Tuesday, July 05, 2011

Actas del Symposium on Law and Art: Justice, Ethics and Aesthetics, Tate Modern- Londres 2010




марк ротко [Mark Rothko](1903-1970)-Sin Titulo-Rojo sobre Naranja, 1968. Colección Beyeler

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Publicadas las Actas del Symposium on Law and Art: Justice, Ethics and Aesthetics, que tuvo lugar en el Tate Modern de Londres, el 23 marzo de 2010, organizado en colaboración con el Centre for Law, Ethics and Globalisation de la University of Southampton.
(http://www.tate.org.uk/modern/eventseducation/symposia/20799.htm ).




Oren Ben-Dor (ed.)
Law and art: justice, ethics and aesthetics
Routledge, New York, NY., 2011, 292 pp.
ISBN: 978-0-415-56021-4


In engaging with the full range of 'the arts', contributors to this volume consider the relationship between law, justice, the ethical and the aesthetic. Art continually informs the ethics of a legal theory concerned to address how theoretical abstractions and concrete oppressions overlook singularity and spontaneity. Indeed, the exercise of the legal role and the scholarly understanding of legal texts were classically defined as ars iuris - an art of law - which drew on the panoply of humanist disciplines, from philology to fine art. That tradition has fallen by the wayside, particularly in the wake of modernism. But approaching art in that way risks distorting the very inexpressibility to which art is attentive and responsive, whilst remaining a custodian of its mystery. The novelty and ambition of this book, then, is to elicit, in very different ways, styles and orientations, the importance of the relationship between law and art. What can law and art bring to one another, and what can their relationship tell us about how truth relates to power? The insights presented in this collection disturb and supplement conventional accounts of justice; inaugurating new possibilities for addressing the origin of violence in our world.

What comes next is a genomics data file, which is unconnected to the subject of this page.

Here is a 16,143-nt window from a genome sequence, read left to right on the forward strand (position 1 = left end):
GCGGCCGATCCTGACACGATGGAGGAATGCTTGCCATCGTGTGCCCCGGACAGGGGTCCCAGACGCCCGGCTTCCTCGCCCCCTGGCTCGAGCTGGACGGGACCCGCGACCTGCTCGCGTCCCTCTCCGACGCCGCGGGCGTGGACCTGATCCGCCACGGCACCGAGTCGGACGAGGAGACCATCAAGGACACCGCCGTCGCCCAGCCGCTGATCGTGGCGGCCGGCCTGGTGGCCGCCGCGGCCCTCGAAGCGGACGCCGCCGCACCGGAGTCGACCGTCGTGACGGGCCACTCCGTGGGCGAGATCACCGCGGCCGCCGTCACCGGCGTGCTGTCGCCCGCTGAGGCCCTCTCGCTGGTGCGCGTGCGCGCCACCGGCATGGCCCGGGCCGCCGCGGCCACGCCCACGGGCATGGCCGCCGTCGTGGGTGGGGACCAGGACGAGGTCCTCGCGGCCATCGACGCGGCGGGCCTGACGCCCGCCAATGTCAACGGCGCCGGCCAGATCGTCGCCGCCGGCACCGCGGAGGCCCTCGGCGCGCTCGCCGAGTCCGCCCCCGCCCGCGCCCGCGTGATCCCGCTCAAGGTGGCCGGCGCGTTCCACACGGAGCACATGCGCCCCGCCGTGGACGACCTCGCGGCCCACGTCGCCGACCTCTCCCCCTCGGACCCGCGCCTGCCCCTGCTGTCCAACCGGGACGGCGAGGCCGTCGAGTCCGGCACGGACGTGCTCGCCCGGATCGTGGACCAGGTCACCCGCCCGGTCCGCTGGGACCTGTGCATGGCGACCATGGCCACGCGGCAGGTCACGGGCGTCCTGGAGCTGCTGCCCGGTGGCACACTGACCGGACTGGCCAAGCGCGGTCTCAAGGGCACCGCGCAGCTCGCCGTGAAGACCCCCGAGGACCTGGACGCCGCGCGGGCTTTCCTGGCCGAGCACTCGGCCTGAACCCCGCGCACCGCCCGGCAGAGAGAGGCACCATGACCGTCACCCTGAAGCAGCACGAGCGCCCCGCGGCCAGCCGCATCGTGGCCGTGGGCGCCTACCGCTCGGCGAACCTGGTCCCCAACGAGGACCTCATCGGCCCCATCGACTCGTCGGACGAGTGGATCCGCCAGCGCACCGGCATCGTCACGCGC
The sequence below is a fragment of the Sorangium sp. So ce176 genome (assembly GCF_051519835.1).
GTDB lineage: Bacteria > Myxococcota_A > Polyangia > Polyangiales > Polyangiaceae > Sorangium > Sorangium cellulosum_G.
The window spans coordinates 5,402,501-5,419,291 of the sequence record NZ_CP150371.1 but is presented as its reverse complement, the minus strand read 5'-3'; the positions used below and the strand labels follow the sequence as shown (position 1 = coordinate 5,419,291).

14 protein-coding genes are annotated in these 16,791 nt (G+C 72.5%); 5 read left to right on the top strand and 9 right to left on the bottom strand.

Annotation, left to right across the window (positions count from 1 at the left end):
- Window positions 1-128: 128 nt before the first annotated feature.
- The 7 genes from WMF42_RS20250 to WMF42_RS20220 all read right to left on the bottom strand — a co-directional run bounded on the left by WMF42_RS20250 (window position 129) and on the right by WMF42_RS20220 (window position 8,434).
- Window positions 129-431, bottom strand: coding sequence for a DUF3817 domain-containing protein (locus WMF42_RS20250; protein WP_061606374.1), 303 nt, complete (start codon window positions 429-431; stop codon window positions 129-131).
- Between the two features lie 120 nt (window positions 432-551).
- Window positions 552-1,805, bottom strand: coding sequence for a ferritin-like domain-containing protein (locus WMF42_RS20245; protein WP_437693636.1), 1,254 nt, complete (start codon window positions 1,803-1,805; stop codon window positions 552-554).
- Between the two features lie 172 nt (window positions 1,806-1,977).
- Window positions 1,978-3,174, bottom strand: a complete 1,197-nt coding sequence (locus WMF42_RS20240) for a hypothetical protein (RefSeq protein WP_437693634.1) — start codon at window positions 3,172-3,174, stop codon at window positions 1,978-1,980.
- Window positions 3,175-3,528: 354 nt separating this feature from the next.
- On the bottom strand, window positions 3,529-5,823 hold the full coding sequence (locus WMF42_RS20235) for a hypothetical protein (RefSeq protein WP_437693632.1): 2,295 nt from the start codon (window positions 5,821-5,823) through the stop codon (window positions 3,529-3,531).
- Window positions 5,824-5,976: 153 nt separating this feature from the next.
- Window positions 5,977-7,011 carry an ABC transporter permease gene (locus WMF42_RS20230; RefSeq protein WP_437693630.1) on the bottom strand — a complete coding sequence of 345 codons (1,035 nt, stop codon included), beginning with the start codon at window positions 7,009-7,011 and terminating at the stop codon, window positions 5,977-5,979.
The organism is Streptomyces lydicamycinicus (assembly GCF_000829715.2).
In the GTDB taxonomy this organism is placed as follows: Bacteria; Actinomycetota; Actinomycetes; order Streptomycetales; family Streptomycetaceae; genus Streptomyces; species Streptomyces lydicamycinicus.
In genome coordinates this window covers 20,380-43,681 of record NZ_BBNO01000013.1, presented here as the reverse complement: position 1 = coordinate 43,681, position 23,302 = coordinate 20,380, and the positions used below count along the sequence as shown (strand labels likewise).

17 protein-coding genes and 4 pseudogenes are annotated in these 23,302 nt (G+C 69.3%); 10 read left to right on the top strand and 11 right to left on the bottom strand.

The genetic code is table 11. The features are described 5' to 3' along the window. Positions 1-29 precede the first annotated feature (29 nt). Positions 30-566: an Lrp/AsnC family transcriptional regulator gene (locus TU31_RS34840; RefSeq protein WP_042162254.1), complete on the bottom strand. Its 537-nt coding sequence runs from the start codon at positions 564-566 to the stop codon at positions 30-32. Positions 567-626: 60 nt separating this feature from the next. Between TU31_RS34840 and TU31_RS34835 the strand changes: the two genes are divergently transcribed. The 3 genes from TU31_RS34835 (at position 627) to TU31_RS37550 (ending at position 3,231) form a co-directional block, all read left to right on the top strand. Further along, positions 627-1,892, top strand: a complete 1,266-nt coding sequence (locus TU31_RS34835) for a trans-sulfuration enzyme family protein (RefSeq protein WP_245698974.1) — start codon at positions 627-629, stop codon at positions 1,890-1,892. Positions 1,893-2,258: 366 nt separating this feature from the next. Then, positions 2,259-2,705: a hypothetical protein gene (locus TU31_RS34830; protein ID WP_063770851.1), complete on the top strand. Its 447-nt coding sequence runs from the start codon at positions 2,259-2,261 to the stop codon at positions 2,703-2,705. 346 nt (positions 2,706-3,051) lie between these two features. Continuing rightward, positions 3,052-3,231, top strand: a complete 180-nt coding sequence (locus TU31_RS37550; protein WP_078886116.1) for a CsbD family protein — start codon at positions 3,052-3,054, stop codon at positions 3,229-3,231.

Summary

Part One; Philosophical Reflections: Law between Ethics and Aesthetics:
1. Poietic "Justice": Art and the Measure of Mortality, Kryzstof Ziarek
2. Repetition Or The Awnings of Justice, Andreas Philippopoulos-Mihalopoulos
3. Judaism In The No Man's Land Between Law and Ethic, Ariella Atzmon
4. Seizing Truths: Art, Politics, Law; Igor Stramignoni
5. Like The Osprey to the Fish: Shakespeare and the Force of Law, Richard Wilson
6. Agonic is not yet Demonic: at the be-ginning there will have be-come a de-cision, Oren Ben-Dor
7. Nella Larsen’s Feminist Aesthetics: On Curse, Law, and Laughter, Ewa Plonowska Ziarek
8. I wish you well: Notes Towards an Aesthetics of Welfare, Adam Gearey;
Part Two: When law meets Art: Creativity, Singularity and Performance
9. The Torch of Art and the Sword of Law: Between Particularity and Universality, Zenon Bańkowski and Maksymilian Del Mar
10. The Play of Terror, Ian Ward
11. The poetic ocean in Mare Liberum, Stephanie Jones
12. Reading Law as Literature: Cases for Conversation, Robin Lister
13. Copyright Activism as Art: Aesthetics, Ideology and Ethics, Jaime Stapleton
14. Musical Performance, Natural Law and Interpretation, Thomas Irvine;
Part Three: Law, Justice and the Image
15. A Legal Phenomenology of Images,Costas Douzinas
16. Flores quae faciunt coronam or The Flowers of Common Law, Peter Goodrich
17. The Expressionless: Law, Ethics, and the Imagery of Suffering, Panu Minkkinen
18. Governor Arthur’s Proclamation: Images of the Rule of Law, Desmond Manderson
Epilogue, Kenddel Geers, by any means necessary, 1995/ situation

Oren Ben-Dor is a Reader in the Philosophy of Law at University of Southampton, UK.

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